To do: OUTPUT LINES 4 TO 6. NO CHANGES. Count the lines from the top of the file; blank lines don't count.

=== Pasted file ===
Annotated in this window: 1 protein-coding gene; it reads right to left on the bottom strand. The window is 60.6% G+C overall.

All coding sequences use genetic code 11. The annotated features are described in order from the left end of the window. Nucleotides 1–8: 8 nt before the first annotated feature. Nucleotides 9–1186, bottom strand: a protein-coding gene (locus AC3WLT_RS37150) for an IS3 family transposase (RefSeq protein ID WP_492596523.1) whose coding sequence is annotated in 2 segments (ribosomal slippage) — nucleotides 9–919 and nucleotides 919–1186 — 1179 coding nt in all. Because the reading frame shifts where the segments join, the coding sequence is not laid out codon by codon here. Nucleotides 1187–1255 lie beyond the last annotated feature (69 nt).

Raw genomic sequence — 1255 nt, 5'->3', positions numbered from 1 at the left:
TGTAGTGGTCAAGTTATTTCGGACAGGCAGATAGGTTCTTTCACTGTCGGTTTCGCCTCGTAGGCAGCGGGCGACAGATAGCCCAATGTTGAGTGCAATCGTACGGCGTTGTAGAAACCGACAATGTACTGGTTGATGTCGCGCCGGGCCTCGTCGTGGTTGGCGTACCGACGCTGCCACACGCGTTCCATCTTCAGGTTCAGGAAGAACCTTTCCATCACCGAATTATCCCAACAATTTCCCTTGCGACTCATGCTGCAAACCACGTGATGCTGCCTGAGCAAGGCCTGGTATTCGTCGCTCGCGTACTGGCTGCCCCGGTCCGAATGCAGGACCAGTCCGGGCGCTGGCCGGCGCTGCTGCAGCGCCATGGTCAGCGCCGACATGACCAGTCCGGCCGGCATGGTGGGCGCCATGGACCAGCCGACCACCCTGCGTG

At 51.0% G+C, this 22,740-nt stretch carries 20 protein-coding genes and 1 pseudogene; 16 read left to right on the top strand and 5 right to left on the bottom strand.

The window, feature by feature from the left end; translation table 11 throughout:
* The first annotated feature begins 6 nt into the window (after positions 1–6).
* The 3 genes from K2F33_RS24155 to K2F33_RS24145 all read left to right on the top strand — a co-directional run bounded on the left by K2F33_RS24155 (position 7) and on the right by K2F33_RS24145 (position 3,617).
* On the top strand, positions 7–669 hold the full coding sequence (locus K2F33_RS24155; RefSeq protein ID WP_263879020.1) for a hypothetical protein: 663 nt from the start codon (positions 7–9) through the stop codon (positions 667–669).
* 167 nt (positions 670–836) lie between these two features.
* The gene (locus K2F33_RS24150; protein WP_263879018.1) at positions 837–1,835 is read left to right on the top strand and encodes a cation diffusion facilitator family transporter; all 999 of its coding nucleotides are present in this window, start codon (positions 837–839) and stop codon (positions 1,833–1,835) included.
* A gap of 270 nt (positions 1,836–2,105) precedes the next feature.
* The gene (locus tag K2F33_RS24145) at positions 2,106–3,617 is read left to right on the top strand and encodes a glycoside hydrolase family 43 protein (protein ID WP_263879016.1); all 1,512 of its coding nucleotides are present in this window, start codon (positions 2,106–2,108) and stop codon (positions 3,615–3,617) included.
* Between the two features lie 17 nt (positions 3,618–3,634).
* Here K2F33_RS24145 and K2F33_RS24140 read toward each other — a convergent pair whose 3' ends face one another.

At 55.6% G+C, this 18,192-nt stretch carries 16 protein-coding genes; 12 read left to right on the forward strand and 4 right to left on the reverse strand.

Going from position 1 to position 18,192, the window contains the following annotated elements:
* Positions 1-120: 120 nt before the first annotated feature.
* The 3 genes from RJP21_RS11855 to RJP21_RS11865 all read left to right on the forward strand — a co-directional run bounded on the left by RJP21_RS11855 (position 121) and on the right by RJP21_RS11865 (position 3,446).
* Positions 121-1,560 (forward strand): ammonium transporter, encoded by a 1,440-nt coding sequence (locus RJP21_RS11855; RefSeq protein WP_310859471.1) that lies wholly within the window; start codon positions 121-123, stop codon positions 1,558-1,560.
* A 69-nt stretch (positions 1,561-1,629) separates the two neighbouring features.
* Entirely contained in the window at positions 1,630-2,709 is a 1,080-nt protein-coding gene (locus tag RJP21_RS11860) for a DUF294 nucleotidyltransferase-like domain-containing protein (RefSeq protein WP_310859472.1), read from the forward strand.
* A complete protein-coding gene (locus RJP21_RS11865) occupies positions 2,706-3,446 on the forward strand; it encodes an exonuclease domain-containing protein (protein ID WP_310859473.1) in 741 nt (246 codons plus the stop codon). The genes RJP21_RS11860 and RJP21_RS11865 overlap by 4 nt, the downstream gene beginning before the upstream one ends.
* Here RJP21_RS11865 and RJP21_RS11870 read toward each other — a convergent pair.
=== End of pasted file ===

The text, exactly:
TGTAGTGGTCAAGTTATTTCGGACAGGCAGATAGGTTCTTTCACTGTCGGTTTCGCCTCGTAGGCAGCGGGCGACAGATAGCCCAATGTTGAGTGCAATCGTACGGCGTTGTAGAAACCGACAATGTACTGGTTGATGTCGCGCCGGGCCTCGTCGTGGTTGGCGTACCGACGCTGCCACACGCGTTCCATCTTCAGGTTCAGGAAGAACCTTTCCATCACCGAATTATCCCAACAATTTCCCTTGCGACTCATGCTGCAAACCACGTGATGCTGCCTGAGCAAGGCCTGGTATTCGTCGCTCGCGTACTGGCTGCCCCGGTCCGAATGCAGGACCAGTCCGGGCGCTGGCCGGCGCTGCTGCAGCGCCATGGTCAGCGCCGACATGACCAGTCCGGCCGGCATGGTGGGCGCCATGGACCAGCCGACCACCCTGCGTG

At 51.0% G+C, this 22,740-nt stretch carries 20 protein-coding genes and 1 pseudogene; 16 read left to right on the top strand and 5 right to left on the bottom strand.

The window, feature by feature from the left end; translation table 11 throughout: